Early Bird Gardening Checklist
Spring is just a few weeks away, which is not soon enough! However, with all the time indoors we have ahead of us, we have a chance to get our gardening plan in order. The last frost dictates when we can start planting, but there are a lot of steps we have to take before we can put anything in the ground and refresh our lawn with our own garden accessories. Here's the early bird gardening checklist so we're ready to plant when the weather is ready for us.
Check Your Tools
Make sure everything is clean, sharp and in working order before you get your hands dirty.
Fall and winter leave behind quite a mess of dead plants and debris. While cleaning all of this away makes your garden and yard look nice and easy to work with, it also reduces the potential for disease and insect problems.
For most flowering plants, it's best to prune before spring. When you start to see a little bit of growth at the base of your flower or plant, it's a good time to cut them back.
Replace Gardening Supports
Winter can be rough on wood. Any wood used to support the garden may be worn out, warped or rotting. This includes fences, trellises, or wood used for raised beds.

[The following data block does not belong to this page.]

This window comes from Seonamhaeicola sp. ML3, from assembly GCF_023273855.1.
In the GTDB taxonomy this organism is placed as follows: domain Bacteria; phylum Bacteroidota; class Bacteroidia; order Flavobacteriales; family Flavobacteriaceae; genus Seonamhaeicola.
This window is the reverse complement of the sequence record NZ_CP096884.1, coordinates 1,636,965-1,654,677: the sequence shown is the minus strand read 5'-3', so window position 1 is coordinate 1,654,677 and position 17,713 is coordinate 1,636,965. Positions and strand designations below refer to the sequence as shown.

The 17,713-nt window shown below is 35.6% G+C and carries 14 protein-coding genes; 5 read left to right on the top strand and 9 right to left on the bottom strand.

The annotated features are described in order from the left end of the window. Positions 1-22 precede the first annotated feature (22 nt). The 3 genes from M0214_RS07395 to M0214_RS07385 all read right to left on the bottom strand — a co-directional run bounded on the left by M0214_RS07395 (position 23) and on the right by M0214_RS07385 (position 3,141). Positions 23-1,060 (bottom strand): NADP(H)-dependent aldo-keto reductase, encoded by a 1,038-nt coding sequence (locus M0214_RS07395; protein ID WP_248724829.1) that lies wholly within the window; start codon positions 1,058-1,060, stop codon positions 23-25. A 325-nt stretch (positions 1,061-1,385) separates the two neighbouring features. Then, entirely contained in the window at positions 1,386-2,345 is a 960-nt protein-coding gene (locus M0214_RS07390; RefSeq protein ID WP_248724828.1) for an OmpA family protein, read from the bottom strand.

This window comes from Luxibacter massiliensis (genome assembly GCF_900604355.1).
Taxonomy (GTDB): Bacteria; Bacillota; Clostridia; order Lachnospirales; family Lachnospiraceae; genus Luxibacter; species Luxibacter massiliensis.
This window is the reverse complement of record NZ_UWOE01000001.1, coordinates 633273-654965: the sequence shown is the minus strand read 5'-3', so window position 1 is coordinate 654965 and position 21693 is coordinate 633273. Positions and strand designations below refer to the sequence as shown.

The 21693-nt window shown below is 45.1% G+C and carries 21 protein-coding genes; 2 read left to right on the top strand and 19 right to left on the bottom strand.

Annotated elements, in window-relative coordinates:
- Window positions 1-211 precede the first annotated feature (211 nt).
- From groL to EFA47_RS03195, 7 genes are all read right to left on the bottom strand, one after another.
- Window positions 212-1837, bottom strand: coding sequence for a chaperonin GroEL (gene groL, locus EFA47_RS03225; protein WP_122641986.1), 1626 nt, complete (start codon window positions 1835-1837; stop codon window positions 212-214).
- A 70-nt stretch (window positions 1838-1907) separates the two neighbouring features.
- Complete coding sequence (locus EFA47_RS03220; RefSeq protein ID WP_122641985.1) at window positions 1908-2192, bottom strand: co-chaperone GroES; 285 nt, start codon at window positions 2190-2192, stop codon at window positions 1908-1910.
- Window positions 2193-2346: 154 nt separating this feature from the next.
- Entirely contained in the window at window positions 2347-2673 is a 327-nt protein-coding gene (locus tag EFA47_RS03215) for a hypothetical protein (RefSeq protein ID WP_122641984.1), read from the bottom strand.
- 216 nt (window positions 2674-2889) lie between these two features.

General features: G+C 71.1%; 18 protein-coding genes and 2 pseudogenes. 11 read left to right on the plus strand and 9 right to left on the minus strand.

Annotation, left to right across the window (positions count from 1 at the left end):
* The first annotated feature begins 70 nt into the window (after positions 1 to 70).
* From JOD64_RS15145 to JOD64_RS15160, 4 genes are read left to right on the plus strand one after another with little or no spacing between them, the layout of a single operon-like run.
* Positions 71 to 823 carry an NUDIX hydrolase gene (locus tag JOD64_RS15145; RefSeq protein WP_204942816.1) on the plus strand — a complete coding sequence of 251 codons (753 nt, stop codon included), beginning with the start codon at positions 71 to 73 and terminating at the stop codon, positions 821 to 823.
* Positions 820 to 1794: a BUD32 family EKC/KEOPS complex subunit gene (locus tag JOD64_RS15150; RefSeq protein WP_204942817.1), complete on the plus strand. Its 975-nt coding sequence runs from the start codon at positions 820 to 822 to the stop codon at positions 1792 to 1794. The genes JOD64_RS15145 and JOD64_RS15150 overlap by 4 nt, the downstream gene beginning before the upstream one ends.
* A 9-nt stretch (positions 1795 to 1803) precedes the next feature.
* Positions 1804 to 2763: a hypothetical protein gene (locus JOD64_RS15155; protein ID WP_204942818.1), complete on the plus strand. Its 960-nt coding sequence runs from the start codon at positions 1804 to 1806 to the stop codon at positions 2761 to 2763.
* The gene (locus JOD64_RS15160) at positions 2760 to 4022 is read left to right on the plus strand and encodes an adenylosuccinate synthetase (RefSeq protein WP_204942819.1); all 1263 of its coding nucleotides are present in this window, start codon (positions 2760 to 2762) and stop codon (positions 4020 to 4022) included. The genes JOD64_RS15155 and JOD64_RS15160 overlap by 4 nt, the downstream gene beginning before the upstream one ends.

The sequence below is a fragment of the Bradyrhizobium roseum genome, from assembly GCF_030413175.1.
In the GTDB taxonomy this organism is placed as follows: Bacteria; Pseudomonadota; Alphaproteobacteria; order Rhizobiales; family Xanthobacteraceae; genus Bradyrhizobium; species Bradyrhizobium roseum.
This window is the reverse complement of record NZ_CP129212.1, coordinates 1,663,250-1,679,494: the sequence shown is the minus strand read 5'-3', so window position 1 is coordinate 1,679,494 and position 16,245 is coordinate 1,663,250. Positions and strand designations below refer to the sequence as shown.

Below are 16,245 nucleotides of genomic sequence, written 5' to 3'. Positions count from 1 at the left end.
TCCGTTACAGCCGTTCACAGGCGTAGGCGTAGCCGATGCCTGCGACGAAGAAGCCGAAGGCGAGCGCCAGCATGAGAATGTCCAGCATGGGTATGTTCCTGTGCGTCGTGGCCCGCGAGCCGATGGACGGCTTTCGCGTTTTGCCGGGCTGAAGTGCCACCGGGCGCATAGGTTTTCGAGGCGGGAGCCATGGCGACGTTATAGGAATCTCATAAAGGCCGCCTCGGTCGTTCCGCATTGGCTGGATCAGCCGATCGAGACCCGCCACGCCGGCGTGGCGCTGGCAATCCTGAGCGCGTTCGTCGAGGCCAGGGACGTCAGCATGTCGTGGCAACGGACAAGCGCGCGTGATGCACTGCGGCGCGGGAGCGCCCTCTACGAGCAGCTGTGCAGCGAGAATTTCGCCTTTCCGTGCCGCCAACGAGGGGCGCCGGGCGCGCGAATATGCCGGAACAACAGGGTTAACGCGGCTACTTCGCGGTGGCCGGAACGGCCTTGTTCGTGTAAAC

If you want to expand your garden, this is a good time to plan where you want to add a spot for new flowers or vegetables so you can prepare the soil all at once.
Consider Creating A Compost
As a gardener, this will save you time, money and the environment. You'll be returning some of your garbage like fruit peels, coffee grounds and dryer lint to the earth and you'll always have a fresh supply of organic matter to keep your garden thriving.
Till The Soil
Spring is the best time to till the soil, but it has to be warm enough and dry enough to till. It should be about 60°F. To determine if the soil is ready, squeeze a handful and if it falls apart, it's dry enough. If you don't have a tiller, you can rent one or dig up the dirt in your garden, 6" to 12" down. You'll want to mix the deep soil with the soil on top and move it to another spot in the garden. For this, you'll need a shovel, a garden fork and something to move the dirt like a wheelbarrow. Once you've tilled the soil, add a layer of organic matter (compost or fertilizer) and let it sit for a few days.
Staking isn't very pretty, but it'll make your plants pretty. It keeps your plants upright and relatively safe from falling over and breaking. Anything that grows over two feet should be staked. Some vegetable plants like tomatoes or peppers even produce more if they are staked. Once you get your plants staked, you can line your walks with lighted stakes and decor to make your garden beautiful well into the evening.
We definitely don't want weeds in our gardens and one way to prevent them from ruining our flawless flower beds is by laying down mulch. It also helps with water retention. Just remember not to mulch all the way up the base of the plant or tree or it may rot and die.
These are just the steps to get your garden ready for the spring and summer. It's a lot of work but once you see the blooming flowers and plump fruits and vegetables to serve at your cookouts, you'll be glad you got started and got your hands dirty early.
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